Basics of Writing a Resume
Resume is what an employer looks at much before meeting you, it is the first interface you have with your employer. You have to make the most out of this opportunity. The employment market is changing all the while and so have resumes, evolving from a one-size-fits-all standard. Here are our tips to convert your resume into a catching one.
Follow These Basic Standards:
* Don’t overcrowd your resume; allow for plenty of white space.
* Keep your resume to one page whenever possible.
* Keep the number of fonts you use to a minimum — two at the most.
* Use a font that is easy to read. Times Roman works well.
* Do not justify the lines of type on your resume. Allow the right side of the page to “rag.”
* Do not overuse capitalization, italics, underlines, or other emphasizing features.
* Make sure your name, address, and a phone number appear on your resume and all correspondence, preferably at the top of the page.
* Print your resume on white or cream paper using a good-quality printer.
* Second- and third-generation photocopies must be avoided.
* Print on one side of the paper only.
Common Mistakes to be avoided :Spelling Mistakes :
To avoid spelling mistakes:
* Don’t use words with which you aren’t familiar.
* Use a dictionary as you write.
* Perform a spell check on your finished resume.
* Carefully read every word in your resume.
* Have a friend or two who proofs read your resume for you.
Punctuation Mistakes :
Things to look for:
* Periods at the end of all full sentences.
* Be consistent in your use of punctuation.
* Always put periods and commas within quotation marks.
* Avoid using exclamation points.
Grammatical Mistakes :
Grammar hang-ups to watch for :
* Do not switch tenses within your resume.
* The duties you currently perform should be in present tense (i.e., write reports)
* Duties you may have performed at past jobs should be in past tense (i.e., wrote reports).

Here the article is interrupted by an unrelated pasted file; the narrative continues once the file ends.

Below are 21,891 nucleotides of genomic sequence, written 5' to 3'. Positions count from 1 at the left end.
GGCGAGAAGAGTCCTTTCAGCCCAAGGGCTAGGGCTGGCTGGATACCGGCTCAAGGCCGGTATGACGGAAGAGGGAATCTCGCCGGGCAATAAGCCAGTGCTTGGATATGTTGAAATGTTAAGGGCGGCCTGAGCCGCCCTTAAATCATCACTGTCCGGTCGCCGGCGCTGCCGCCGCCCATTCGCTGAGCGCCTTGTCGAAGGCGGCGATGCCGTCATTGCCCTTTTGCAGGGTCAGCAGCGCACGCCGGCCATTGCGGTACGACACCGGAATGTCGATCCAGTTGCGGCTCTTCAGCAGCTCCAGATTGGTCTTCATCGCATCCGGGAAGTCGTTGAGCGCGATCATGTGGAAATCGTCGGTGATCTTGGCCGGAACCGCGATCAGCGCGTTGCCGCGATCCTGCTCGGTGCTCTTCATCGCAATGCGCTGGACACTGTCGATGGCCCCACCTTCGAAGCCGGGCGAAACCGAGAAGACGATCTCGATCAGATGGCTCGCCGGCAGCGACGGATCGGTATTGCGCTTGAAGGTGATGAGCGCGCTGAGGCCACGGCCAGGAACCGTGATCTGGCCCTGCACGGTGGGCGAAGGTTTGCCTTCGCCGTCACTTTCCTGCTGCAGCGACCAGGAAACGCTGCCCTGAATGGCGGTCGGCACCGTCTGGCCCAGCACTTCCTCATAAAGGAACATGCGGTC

* Capitalize all proper nouns.
* When expressing numbers, write out all numbers between one and nine (i.e., one, five, seven),but use numerals for all numbers 10 and above (i.e., 10, 25, 108).
* If you begin a sentence with a numeral, spell out that numeral (e.g. Eleven service awards won while employed.).
* Make sure your date formats are consistent (i.e.11/22/01 or Nov. 22, 2001, or 11.22.01. Choose one and stick with it.).
* Choose Your Words Carefully:
* Phrase yourself well:
* Be on the lookout for the following easily confused words:
* Accept (to receive),except (to exclude)
* All right (correct),alright (this is not a word)
* Affect (to bring about change),effect (result)
* personal (private),personnel (staff members)
* role (a character assigned or a function),roll (to revolve).
* Use action words (i.e., wrote reports, increased revenues, directed staff).
Stick To The Point:
Employers have a busy schedule, so don’t expect them to read through a long resume. Ideally, resumes should be of one page, or of two pages only if absolutely necessary, to describe relevant experience.
Use of language is extremely important; you need to sell yourself to an employer quickly and efficiently. Address your potential employer’s needs with a clearly written, compelling resume. Avoid large paragraphs (five or six lines). If you provide small, digestible pieces of information, your resume will be read. Use action verbs. Verbs such as “developed”, “managed”, and “designed” emphasize your accomplishments. Don’t use declarative sentences like “I developed the …” or “I assisted in … leave out the “I”. Avoid passive constructions, such as “was responsible for managing”. Just say, “managed”: that sounds stronger and more active.
Make The Most of Your Experience
Employers need to know what you have accomplished to have an idea of what you can do for them. Don’t be vague. Telling someone that you “improved the company’s efficiency” doesn’t say much. But if you say that you “cut overhead costs by 20 per cent and saved the company Rs 20 lakh during the last fiscal year”, you are more specific.
Honesty is a Good Policy
Employers will feel more comfortable hiring you if they can verify your accomplishments. There is a difference between making the most of your experience and exaggerating or falsifying it. A falsified resume can cost you the job later.
Double-Check for Mistakes
Check your resume for correct grammar and spelling – evidence of good communication skills and attention to detail. Nothing can ruin your chances of getting a job faster than submitting a resume filled with preventable mistakes. Make your resume easy on the eye. Use normal margins (1″ on the top and bottom, 1.25″ on the sides) and don’t cram your text on the page. Allow for some space between the different sections. Avoid unusual or exotic fonts. Preferred fonts: Arial and Times Roman & Verdana.
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